When Plans Go Awry

Here is west central Ohio it has been a difficult winter to prepare for the spring soccer season. As we approached our first tournament we had been able to get outside exactly one time. Such was the snow and cold weather this winter.  I'm not complaining. We played indoors and practiced in gyms as we could.  As the weekend of March 15 & 16 approached I made formational, system and lineup plans as best I could.  They night before the tournament began I went so far to script the line ups and rotations for each of the three games we would play that weekend knowing full well I would not stick to the script.

Our first opponent had already played a few games so we were playing catch up from the start, so to speak.  Although they had a much better run of play early we found ourselves up 1 - 0 on a penalty kick.  The opponent quickly asserted itself and won the match 1-3.  They were certainly ahead of us at this point in the season so the loss itself was not disappointing. They way we played did concern me though.

To be honest, there were so many issues to address I struggled to find a starting point.  Thankfully we did not play again until the next day so there was some time to gather my thoughts.  I spoke with various team members and listened to their input, but still struggled with where to begin addressing things. So, I did what I often do in such situations - I said my prayers, went to bed and slept on it. 

When I awoke in the morning I did not go off script, no, I tore the script up and started over.

I had had it in my mind that we would play a 4-5-1 formation with a zonal system defensively and a wide open counter attacking style of play.  We have the wings to do this both in quality and in quantity.  It just didn't click in that first game and the question I ended up struggling with was whether to stick with the script or scrap it in favor of something else.

I had to consider the experience level and soccer IQ of the players we were dealing with.  I do not think I over estimated either, but I also did not factor in the rather limited experience playing in different systems.  "My" system was far different than what most, especially the new additions, were accustomed to. I allow a huge amount of freedom of movement and play. The exchange is the players must take on a huge amount of responsibility for this freedom. In hindsight, I was too ambitious too early in the process.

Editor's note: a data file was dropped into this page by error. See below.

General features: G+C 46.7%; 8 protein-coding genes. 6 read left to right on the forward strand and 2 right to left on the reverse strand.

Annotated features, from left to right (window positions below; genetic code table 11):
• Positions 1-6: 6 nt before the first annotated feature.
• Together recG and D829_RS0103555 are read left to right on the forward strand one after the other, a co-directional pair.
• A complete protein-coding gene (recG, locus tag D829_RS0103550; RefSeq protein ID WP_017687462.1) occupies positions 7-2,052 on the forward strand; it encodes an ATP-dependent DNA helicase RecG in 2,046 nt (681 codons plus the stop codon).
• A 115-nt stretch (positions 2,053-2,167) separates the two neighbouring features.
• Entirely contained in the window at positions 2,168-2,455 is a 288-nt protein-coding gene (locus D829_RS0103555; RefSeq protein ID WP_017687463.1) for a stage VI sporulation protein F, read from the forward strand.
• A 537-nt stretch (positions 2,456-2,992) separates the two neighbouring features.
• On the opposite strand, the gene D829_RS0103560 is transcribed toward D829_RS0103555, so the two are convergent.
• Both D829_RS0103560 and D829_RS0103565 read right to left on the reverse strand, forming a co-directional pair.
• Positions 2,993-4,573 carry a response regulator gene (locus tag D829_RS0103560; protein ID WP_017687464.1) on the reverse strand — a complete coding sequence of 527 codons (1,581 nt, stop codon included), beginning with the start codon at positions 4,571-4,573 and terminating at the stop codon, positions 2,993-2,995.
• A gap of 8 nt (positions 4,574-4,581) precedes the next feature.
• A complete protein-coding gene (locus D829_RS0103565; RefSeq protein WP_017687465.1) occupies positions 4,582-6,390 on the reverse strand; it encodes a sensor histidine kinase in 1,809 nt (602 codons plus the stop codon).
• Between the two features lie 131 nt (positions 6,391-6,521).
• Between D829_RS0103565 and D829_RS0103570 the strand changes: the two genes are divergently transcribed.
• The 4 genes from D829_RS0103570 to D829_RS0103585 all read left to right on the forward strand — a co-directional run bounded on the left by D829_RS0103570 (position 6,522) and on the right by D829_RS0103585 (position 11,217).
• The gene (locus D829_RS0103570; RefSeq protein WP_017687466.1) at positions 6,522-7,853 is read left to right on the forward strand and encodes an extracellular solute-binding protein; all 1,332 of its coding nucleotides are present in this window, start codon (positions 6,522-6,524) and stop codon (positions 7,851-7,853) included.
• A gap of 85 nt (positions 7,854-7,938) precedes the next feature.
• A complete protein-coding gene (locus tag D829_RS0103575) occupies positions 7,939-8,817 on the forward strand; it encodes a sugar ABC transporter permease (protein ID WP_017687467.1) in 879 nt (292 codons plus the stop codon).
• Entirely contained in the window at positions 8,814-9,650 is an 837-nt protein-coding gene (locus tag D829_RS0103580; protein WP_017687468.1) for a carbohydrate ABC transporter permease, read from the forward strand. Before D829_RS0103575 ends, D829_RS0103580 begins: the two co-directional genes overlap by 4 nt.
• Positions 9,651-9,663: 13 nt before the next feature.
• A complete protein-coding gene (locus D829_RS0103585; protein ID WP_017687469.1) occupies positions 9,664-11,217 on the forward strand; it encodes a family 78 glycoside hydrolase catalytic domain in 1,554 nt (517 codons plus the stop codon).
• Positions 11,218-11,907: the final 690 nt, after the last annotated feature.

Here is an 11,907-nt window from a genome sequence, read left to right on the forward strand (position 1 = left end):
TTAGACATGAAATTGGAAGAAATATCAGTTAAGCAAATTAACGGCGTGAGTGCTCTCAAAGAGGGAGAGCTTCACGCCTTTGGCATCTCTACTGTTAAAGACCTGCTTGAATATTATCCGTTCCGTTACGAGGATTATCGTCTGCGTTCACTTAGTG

So, my solution was to scrap the formation while maintaining the zonal defending system. The freedom of movement remained but the rotations were also simplified by reverting to a 4-4-2 formation.  This is a formation predicated more on channels or lanes to align in than is the 4-5-1. It is far easier to understand and requires less thinking in the moment.

We begin clicking in the second game of the tournament.  Although we lost 0 - 2 it was light years better than the first game with credit going to the "new" formation and simplified play with in it.  I would go so far as to say, we were the better team in many facets of the game. Just not in the one that counts the most - the scoreboard.

The third match of the tournament went our way. We played our best match of the tournament against an opponent that had fared well against our two common opponent. We ended up winning 1-0 and generally controlled the run of play. The opponents generated too many chances for my liking, but our goal keepers were up to the task. Our attack missed too many chances but converted on the one we needed to for the win.

A week later we played our first league game.  We were able to practice outside twice and that undoubtedly helped. Still, I was nervous about the match.  To make matters worse we would be missing 4 key players for this match.  We came out strong and although the match was tied 0 - 0 at half there was little doubt about who the better team was that day. The second half things began to click as we scored 3 while maintaining the shutout. 

The point I seek to make to fellow coaches is simply this - when things are not going as expected you face two basic choices: 1) persevere with the belief that what you are doing will work with time or 2) go ahead and admit you might have had it wrong and change things up.

I recall a coaching mentor early in my career who never changed formations or systems of play. He steadfastly believed in "his" way.  Any changes he made were to try different combinations of personnel in an effort to find the right combination.  It quite literally took almost 4 years of discussions before he decided to finally change formations within his program. It didn't seem to matter that current personnel were better suited to playing something else.

I also witnessed another coaching colleague who changed formations and systems of play on a match by match basis which was no good either.  His players were largely inexperienced and his reason for the constant changes was in trying to find a competitive edge against each opponent.

My reason for change was grounded in the recognition that nothing was working as I had envisioned. Even when I narrowed it down to a few specifics to focus on improving I realized the players were likely lacking confidence in what I was asking them to do.  The formation and system were fine. They players are sound. The two just were not as good of match to one another as I had thought. No problem.  It was easier for me to change than to ask eighteen 17 & 18 year olds to do so.

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